Said Curry, "They tried to throw a heavy punch early. James hit some early shots. We didn't get rattled. That could've been the deciding moment right there. You could lose a game in the first half by abandoning your game plan just because they hit some tough shots or whatever the case is. We settled the game down."

Many statistical categories were nearly even, but the Warriors held decisive edges in fast-break points (18-3) and points off turnovers (17-9).

Another crucial figure: The Warriors scored 54 points on uncontested looks, tied for their second-most this postseason and the most the Rockets have allowed in the playoffs this season, according to ESPN Stats & Information research. The Warriors made eight open 3-pointers, including Thompson's dagger, and shot 23-of-31 on uncontested looks overall.

The Rockets, meanwhile, scored 35 points on 16-of-21 shooting on uncontested shots Monday.

"There's just too many times we had just mental lapses," D'Antoni said. "We either didn't switch properly, or we didn't switch hard enough. We turned the ball over a little bit too much. Every time we missed a layup, which we missed a lot of layups, they ran out. They're really devastating."

Another area of interest involved the isolation-heavy style Houston is known for. In fact, Durant thrived in isolation, making 10 of his 13 shots on such plays, compared to 4-of-14 shooting on plays without isolation, according to ESPN Stats & Information.

The Rockets, meanwhile, shot just 12-of-18 combined on isolation plays.

"We want to keep the ball moving," Warriors coach Steve Kerr said. "But obviously, Kevin is the ultimate luxury because a play can break down, and you just throw him the ball. He can get you a bucket as well as anybody on earth."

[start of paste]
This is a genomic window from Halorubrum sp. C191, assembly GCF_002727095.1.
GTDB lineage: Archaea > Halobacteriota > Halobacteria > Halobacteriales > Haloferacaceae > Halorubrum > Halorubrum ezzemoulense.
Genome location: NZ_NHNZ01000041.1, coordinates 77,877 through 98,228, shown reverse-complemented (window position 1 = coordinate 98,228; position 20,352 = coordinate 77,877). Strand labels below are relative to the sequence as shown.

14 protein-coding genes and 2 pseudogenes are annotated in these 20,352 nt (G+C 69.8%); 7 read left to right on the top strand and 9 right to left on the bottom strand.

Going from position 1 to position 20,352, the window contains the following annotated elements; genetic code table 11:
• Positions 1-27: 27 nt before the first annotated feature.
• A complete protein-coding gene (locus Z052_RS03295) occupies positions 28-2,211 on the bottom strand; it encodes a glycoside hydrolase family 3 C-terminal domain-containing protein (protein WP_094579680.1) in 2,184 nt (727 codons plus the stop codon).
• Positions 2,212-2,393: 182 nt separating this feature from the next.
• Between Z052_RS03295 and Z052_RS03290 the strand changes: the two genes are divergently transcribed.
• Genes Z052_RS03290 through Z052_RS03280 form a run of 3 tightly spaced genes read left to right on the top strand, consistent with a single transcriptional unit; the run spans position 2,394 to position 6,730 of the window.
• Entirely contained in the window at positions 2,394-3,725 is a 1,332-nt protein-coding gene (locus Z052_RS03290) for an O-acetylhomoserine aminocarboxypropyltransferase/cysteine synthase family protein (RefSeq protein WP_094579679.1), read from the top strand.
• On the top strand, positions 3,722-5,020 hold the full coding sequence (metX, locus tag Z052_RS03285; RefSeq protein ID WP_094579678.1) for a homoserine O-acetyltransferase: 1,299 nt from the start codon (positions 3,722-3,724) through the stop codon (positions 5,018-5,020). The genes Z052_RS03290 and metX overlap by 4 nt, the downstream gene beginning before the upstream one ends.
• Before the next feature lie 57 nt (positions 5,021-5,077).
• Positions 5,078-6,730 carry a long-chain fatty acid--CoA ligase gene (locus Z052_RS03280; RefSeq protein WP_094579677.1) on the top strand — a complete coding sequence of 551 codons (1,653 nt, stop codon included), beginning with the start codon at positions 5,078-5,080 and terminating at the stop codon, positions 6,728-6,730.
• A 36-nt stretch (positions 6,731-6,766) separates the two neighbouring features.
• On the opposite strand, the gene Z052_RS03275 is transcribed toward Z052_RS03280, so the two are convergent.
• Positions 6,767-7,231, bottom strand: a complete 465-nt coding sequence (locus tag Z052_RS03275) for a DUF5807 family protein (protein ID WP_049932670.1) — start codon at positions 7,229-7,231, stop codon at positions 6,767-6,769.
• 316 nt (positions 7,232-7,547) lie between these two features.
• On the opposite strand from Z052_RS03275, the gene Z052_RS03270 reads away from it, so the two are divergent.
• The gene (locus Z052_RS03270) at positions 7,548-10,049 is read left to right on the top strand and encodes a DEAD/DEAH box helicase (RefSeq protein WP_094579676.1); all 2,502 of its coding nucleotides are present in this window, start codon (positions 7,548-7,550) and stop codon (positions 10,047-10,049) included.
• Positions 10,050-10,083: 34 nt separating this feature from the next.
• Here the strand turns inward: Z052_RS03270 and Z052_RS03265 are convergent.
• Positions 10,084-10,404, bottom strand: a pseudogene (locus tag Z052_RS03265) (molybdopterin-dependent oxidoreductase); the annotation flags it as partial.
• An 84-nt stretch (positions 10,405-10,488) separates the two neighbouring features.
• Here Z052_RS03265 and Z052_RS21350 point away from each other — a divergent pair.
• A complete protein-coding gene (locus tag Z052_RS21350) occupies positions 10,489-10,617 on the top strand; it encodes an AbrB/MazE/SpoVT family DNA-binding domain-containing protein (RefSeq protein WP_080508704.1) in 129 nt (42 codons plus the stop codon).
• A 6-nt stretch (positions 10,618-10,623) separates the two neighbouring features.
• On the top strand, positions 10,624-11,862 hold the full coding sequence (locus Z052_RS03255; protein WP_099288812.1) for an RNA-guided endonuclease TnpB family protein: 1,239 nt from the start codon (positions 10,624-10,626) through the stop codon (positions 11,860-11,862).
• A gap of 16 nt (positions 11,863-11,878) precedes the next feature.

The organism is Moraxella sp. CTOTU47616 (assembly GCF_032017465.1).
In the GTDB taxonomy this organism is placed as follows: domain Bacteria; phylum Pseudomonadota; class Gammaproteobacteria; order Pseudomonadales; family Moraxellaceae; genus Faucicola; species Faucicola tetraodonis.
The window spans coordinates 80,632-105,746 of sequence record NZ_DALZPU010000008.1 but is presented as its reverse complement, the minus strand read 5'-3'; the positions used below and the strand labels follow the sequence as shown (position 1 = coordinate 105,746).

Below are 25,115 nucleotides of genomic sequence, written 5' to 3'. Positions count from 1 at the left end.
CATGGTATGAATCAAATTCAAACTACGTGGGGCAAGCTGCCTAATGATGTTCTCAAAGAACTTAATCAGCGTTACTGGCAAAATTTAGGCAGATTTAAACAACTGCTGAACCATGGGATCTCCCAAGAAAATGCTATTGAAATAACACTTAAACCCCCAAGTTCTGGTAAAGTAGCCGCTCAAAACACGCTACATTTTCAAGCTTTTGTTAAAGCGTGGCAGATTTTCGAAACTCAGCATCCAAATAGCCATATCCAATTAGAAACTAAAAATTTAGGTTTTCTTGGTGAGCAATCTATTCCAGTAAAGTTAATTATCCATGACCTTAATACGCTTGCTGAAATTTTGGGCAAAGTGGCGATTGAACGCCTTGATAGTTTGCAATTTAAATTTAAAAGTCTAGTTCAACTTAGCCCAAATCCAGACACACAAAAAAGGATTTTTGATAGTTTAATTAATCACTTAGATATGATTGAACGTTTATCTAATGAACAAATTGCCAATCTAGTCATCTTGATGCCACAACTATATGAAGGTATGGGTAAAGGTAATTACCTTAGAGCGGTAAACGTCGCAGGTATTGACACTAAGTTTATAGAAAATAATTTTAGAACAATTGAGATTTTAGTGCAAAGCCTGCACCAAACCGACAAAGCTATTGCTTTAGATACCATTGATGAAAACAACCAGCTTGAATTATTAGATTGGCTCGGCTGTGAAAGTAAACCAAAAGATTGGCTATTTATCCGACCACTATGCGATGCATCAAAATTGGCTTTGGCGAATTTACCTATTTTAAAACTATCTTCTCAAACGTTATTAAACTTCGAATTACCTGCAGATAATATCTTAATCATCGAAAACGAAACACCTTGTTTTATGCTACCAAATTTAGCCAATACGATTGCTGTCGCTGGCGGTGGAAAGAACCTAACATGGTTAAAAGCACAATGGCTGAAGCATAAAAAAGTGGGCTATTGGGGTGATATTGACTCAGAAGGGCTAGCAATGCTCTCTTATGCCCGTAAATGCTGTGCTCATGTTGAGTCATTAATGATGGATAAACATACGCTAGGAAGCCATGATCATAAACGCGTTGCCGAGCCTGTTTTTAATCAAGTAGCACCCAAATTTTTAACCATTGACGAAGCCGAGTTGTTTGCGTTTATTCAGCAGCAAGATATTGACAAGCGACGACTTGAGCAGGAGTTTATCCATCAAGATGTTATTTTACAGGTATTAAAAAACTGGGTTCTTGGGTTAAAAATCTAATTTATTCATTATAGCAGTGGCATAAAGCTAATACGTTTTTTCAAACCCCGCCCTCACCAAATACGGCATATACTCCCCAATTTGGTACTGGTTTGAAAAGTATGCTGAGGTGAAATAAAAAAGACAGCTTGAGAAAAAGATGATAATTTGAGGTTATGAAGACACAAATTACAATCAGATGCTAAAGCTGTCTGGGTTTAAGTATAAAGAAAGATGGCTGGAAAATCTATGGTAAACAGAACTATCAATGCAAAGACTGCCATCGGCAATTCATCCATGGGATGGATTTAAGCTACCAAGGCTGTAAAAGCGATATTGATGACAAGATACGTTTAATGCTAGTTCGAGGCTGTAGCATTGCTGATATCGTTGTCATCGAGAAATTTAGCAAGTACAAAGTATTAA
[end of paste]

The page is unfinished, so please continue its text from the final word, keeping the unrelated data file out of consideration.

When Harden or Paul was the primary defender, the Warriors shot 61 percent from the field (19-of-31), which was the highest such percentage Harden and Paul have allowed this postseason.

"There were a couple times where we didn't guard anybody, and they got a dunk or an open 3," Harden said. "That can't happen."

The Warriors deployed their "Hamptons Five" starting lineup of Durant, Curry, Thompson, Andre Iguodala and Green, a unit that entered the game having outscored teams by 54 points in its 54 minutes on the court in the postseason.

Yet that lineup wasn't too effective early, as they were outscored by the Rockets by eight in the first half. In the second half, that lineup outscored Houston by 10.

But for as much as the Rockets fought, their defense faltered.

"Defensively, we've got to be better," Paul said. "You know, it's funny. I got caught helping a couple times in the first half, and I think Nick Young hit three 3s on those plays. Some games, some series, you may make those mistakes, and guys don't make the shots."

But the Warriors are different and have now won a road game in 18 straight postseason series.

"It was a great win, but this series is far from over," Thompson said. "It's natural to relax, but we're not going to relax. We're still not where we want to be, and we've got a long way to go."

Said Durant: "I don't know if we're at our peak. I think we could be better."

Game 2 is Wednesday in Houston.